Today, it was officially announced that British artist Banksy has constructed a dystopian riff on Disneyland in a derelict seaside resort in Weston-super-Mare, England. Called Dismaland, the ambitious five-week project is sure to attract visitors eager for the artist’s brand of viral culture jamming and populist humor, but there’s a twist. Most of the art on display at Dismaland is not by Banksy — though he has contributed 10 new works — but by 58 artists invited to participate, including blue-chip names Damien Hirst, Jenny Holzer, and David Shrigley, and popular artists associated with street art like Espo, Escif, Bäst, and El Teneen. The scale of the project is impressive.
An abandoned Cinderella Castle has been constructed at the heart of the fairgrounds, while a glitchy Little Mermaid sits on a rock in the middle of a putrid green pool. In one end of the pond there is an armored police van fountain, while further afield works that are equal parts funny, topical, and dark offer their own takes on contemporary life. One sculpture of a woman on a bench being overtaken by a flock of pigeons looks like a lost scene from Alfred Hitchcock’s The Birds, while on a nearby merry-go-round a butcher wielding a machete sits on boxes labeled “lasagne” as a plastic horse hangs close by like it would in a meat locker.
There is material from news headlines around the world in this not-quite-for-kids wonderland. References to boat migrants, the police state, and environmental issues are all included in this pop culture molotov cocktail.
Christopher Jobson of Colossal (a sister site to Hyperallergic) attended the special opening today, and he is enthusiastic about the project. “My first impression is that it’s incredible, unlike anything I’ve seen before,” he told Hyperallergic. “It’s an art exhibition, a theme park complete with games, rides, prizes wrapped up in this constantly present feeling of doom and gloom as portrayed by the dozens of actors milling around. It’s looking at what the purpose of an art exhibition is (or a theme park for that matter) and completely reinventing it. Everyone is going to want to see this.”
Jobson has also curated a video program of 24 short works to be screened on a loop day and night in a large outdoor cinema. Artists in his film program include Santiago Grasso and Patricio Plaza, Kirsten Lepore, The Mercadantes, Ze Frank, Adrien M. and Claire B., Fernando Livschitz’s Black Sheep Films, and Becky Sloan and Joseph Pelling’s viral series Don’t Hug Me I’m Scared.
“What’s so exciting about this show is the variety of voices,” Jobson said. “Of course Banksy has a few pieces on view that will receive a lot of attention — and deservedly so — but for Dismaland he wanted to create an environment where lots of other artworks in several different mediums could be shown across three gallery spaces. He’s using the international focus on his work to get people here, and then showing them an entirely unexpected world of art. I wanted to do that with the films as well, a good mix of humor, satire, animation, stop-motion, some with narrative, and some completely out in left field. They were immediately receptive of the idea, and we went from there, seeing what would work.”
The Banksy spectacle will include a September 25 concert with Pussy Riot and Massive Attack, a comedy night on September 11, and late-night DJ sets every Saturday. “The greatest challenge is that there’s a lot trying to take your attention here, and it takes a bit to get acclimated,” Jobson said. “I walked through it three times under various circumstances and when I got back to my hotel room was seeing things in other people’s photos that I totally missed. The key is to just enjoy it. It’s hilarious. There’s some really heady artwork and messages being shared, and there’s fun stuff too. It’s as accessible as you need it to be.”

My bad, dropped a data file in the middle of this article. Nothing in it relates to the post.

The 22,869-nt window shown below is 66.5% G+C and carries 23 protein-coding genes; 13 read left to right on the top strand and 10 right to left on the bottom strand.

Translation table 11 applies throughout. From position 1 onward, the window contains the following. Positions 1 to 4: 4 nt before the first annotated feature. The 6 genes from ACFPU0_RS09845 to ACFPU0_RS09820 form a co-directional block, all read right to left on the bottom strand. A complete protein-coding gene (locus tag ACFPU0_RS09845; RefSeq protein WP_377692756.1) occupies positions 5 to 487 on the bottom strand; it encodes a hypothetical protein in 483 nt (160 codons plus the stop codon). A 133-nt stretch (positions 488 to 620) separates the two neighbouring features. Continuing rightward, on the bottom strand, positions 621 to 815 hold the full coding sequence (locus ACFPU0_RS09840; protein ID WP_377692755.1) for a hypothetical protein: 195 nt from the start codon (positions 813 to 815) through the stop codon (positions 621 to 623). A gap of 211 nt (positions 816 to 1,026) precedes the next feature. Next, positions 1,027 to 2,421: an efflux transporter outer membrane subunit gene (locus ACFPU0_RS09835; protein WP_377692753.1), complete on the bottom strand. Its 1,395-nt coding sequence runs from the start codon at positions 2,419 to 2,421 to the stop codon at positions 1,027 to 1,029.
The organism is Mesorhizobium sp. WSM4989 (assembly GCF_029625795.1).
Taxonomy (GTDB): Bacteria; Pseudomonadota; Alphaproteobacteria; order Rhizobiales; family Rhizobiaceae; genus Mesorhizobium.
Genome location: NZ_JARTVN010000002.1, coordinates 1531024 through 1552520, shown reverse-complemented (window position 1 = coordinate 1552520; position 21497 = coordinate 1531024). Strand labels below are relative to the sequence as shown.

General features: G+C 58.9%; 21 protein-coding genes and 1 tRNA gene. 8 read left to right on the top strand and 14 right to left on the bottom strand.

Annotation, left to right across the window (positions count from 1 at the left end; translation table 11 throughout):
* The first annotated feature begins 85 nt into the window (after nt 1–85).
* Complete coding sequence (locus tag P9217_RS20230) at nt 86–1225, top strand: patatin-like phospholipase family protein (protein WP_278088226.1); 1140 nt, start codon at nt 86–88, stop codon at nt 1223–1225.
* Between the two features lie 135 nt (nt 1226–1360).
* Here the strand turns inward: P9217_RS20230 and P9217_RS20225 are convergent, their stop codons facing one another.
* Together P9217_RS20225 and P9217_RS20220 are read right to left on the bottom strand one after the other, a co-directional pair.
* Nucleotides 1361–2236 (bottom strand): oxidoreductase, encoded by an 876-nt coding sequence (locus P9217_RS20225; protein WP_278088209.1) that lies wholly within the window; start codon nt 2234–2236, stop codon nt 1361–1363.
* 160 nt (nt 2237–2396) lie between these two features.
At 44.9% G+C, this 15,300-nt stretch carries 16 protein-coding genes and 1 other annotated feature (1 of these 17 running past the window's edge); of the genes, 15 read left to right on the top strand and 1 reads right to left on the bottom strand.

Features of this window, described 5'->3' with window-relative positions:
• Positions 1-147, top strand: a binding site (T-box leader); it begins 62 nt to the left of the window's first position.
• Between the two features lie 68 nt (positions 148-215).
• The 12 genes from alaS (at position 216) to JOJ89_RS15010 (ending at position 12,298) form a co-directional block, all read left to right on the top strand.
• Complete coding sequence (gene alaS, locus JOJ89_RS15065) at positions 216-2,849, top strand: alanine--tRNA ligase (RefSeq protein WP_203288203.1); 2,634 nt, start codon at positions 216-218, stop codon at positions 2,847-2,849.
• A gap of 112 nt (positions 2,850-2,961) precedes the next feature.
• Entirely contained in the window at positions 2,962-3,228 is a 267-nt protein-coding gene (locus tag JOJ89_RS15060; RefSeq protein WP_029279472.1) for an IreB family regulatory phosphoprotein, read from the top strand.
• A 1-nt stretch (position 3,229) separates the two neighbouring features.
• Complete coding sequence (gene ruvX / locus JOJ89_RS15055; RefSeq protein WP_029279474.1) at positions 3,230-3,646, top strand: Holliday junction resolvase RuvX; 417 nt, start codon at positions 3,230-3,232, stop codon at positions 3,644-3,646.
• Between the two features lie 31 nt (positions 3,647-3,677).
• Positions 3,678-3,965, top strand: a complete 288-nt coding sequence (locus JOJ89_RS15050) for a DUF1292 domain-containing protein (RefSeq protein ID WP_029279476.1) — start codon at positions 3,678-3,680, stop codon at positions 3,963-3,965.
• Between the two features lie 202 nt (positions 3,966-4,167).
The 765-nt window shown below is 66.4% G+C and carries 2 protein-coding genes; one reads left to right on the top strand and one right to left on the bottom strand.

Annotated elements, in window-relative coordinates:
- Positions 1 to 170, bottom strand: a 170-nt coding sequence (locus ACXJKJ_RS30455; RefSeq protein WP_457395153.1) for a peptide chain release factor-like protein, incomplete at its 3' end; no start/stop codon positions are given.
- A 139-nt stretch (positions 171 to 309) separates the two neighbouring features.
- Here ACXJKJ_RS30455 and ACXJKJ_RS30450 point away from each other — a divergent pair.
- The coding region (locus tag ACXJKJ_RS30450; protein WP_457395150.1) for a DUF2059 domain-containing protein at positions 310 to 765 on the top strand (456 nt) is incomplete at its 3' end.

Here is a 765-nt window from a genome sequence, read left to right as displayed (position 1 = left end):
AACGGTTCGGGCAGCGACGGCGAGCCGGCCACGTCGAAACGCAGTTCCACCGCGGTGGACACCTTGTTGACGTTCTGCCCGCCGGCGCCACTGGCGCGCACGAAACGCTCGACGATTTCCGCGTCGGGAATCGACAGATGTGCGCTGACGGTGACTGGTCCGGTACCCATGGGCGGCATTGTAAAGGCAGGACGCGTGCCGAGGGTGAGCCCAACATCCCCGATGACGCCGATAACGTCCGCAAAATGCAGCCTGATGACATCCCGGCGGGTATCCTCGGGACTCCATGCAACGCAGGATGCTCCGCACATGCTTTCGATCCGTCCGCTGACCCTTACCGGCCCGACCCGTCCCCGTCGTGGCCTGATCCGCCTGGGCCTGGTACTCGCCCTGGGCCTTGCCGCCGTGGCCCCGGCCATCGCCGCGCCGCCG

Like anything Banksy does, there are sure to be galvanizing elements of the work and unexpected consequences. This isn’t the first immersive project created by the artist — his previous environments included a “pet shop” in Manhattan and a Los Angeles warehouse show, among others — but Dismaland is undoubtedly the largest.
Banksy’s Dismaland is on view in Weston-super-Mar (North Sommerset, England) through September 27.
Works by the Abeyta family of artists encourage thinking beyond activism and legislation as a means for political progress.
Despite faithfully recreating the story of the beloved comic book series, the TV show lacks the verve of the original.
The Brooklyn organization is now accepting new project inquiries for its fee-based fabrication services in printmaking, ceramics, and large-scale public art.
A video showing insects crawling inside a framed photograph by artists Bernd and Hilla Becher caused uproar, and disgust, online.
Actor Al Pacino is co-producing the upcoming movie about the tortured Italian artist.
The Newark Museum of Art Presents Jazz Greats: Classic Photographs from the Bank of America Collection
Photographers Antony Armstrong Jones, Milt Hinton, Chuck Stewart, Barbara Morgan, and more capture a breadth of legendary and local musicians and performance artists. On view through August 21.
Women at War exposes the struggles that women of Eastern Europe have been undergoing for the last 60 years, in addition to the annihilation of Ukrainian heritage.
Major publishing houses, and some authors, accuse the open access platform of “piracy” and copyright infringement.
Art and photographs, publications from the 19th and 20th centuries, manuscripts, posters and more are set to cross the auction block on August 18.
The Roman-era burial ground is located in Anazarbus (modern Anavarza) in the country’s southern Adana province.
Those with a Didion-shaped hole in their hearts can also bid for portraits of the author, her books, and other personal items.
The union seeks a minimum wage of $20 by the end of 2024; the museum offered only $16.